Seven Steps to Mindful Reading
Being an efficient and prolific reader makes you a more interesting conversationalist and a better critical thinker. Lifelong learning is a great way to keep your marbles. But isn’t it frustrating, weeks or months later, to barely recall the title, maybe the author and only glimmers of the content? Some reasons include:
- slow reading (btw, that’s not a bad thing)
- time constraints so books get read in bits and pieces
- trying to read multiple books on different topics at a time
- not finishing a book
- a lack of note-taking
- an aging working memory
All these reasons affect deep processing of information and shake our confidence for learning new things. Here are 7 very effective steps to enhance reading comprehension and recall:
- Have an intention for choosing certain books or articles over others. I usually choose books on communication, psychology, mental health and brain research, because these areas are most pertinent to my work.
- Skim the book or article first. Review the table of contents; flip through to find graphs or illustrations. Your brain will immediately start scanning for what you already know about the topic.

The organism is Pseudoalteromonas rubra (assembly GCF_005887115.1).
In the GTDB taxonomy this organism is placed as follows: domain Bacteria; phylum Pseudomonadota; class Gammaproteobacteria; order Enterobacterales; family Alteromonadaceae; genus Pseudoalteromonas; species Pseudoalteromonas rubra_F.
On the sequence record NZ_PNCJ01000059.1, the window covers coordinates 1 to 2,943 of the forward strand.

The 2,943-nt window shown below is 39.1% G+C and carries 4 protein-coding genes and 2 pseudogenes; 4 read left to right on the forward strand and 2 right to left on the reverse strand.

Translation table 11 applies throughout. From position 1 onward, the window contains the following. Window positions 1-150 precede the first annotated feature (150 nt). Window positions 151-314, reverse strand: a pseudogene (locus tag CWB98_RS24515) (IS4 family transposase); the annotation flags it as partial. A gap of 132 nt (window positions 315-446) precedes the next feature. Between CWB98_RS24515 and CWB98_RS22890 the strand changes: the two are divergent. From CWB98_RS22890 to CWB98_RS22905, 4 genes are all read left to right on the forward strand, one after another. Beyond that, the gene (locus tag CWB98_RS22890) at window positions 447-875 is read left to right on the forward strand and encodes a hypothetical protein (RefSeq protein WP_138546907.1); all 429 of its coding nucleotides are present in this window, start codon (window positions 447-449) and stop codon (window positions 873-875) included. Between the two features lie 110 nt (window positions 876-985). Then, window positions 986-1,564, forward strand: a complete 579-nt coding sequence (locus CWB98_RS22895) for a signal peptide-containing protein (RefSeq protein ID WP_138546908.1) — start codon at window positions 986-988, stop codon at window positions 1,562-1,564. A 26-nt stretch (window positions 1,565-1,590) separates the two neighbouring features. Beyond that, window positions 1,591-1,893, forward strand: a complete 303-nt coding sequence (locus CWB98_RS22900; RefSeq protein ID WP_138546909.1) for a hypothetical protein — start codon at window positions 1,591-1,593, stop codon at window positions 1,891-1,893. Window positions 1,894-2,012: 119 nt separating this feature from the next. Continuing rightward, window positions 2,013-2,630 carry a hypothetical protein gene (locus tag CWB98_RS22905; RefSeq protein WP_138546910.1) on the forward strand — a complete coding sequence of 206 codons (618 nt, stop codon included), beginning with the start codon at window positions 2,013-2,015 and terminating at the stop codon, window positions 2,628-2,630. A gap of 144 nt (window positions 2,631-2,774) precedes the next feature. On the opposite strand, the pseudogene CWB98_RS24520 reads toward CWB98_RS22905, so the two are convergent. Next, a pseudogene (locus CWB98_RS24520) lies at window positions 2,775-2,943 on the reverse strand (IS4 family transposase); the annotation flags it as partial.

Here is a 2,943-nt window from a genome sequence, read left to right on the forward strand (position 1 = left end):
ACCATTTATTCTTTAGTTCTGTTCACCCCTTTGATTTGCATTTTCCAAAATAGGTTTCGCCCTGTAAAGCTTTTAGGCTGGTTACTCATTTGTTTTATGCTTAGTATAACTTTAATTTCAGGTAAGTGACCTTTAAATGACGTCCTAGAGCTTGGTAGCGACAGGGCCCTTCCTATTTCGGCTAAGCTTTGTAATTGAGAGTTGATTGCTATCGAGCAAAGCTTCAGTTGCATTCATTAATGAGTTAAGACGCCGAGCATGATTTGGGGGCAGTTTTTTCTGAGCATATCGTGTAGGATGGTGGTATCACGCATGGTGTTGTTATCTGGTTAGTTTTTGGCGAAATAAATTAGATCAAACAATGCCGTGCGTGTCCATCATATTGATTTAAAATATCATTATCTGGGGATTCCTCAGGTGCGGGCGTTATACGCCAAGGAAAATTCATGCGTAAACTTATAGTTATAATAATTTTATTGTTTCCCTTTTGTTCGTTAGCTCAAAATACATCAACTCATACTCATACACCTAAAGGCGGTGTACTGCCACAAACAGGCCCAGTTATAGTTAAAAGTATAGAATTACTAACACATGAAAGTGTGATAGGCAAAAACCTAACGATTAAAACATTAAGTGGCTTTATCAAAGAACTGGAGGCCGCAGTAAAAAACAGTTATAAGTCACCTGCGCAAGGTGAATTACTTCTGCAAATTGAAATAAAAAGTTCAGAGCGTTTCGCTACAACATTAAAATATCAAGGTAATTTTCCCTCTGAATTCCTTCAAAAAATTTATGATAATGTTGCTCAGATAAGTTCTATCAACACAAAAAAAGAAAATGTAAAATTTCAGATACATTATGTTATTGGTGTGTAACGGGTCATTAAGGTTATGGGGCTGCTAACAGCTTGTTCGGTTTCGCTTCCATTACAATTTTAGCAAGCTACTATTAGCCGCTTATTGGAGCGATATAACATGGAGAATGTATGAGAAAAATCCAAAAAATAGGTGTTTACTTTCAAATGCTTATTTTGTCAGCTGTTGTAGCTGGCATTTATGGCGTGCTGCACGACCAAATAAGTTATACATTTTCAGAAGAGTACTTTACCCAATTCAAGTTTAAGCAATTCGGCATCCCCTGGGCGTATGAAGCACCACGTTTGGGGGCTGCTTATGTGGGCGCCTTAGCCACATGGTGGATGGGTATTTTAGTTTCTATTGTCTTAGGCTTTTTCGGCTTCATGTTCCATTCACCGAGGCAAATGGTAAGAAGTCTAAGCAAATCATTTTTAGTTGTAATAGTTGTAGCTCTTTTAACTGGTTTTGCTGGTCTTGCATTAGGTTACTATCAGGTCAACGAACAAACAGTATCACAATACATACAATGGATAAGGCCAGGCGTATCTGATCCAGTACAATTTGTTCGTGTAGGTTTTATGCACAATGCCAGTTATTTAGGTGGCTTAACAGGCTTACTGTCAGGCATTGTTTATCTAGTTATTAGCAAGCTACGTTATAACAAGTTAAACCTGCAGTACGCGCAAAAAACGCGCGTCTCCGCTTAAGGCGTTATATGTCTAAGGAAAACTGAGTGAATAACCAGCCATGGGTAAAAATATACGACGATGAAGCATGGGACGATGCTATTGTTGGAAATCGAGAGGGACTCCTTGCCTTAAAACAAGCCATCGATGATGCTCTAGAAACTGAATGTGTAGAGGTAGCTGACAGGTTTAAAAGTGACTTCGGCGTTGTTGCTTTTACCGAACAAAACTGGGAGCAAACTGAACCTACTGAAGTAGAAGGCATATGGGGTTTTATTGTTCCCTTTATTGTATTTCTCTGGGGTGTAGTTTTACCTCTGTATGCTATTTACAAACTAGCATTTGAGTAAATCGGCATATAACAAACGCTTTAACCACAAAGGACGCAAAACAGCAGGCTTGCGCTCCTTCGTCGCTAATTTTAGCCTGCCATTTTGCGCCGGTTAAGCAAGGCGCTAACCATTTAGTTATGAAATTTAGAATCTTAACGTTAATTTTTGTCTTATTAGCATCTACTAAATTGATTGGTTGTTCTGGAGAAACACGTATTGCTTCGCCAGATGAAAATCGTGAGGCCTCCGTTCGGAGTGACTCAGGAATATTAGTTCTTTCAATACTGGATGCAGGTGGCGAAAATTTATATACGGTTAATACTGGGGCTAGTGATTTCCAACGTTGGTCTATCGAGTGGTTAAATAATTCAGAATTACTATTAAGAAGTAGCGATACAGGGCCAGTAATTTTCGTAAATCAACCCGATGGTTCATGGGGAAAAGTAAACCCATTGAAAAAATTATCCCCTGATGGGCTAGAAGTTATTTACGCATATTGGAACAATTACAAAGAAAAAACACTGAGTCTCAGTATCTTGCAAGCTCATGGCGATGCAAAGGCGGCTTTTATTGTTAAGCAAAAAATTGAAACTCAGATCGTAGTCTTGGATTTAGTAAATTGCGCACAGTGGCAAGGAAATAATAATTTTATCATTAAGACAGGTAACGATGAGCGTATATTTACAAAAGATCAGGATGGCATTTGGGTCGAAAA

- Elect to read when and where your concentration is maximized – low distractions, emotional readiness to focus, a decent chunk of time, good light, etc.
- Have pencil in hand. Annotate, or use small yellow stickies as bookmarks with key words or concepts you want to remember. Highlighting is overrated; it’s mostly a good hand exercise. The act of writing typing your thoughts aids retention.
- Use visual imagery when possible. For fiction, imagine the characters and the settings as you read. With non-fiction, pause to visualize situations, behaviors, concepts and processes.
- After each chapter, particularly with non-fiction, review your annotations or yellow stickies to burn in what you learned. Learning builds on what you learned previously. In this way, by chapter 8 you would have reviewed notes from chapter 1 seven times! This kind of rehearsal significantly enhances retention.
- For extra credit, start a journal called Books 2018. Take 1-2 pages per book and jot down the title, the author, and the main points in bulleted form. Write a paragraph or two about what you learned and how it applies to your life or work. Use your stickie notes or annotations if you must.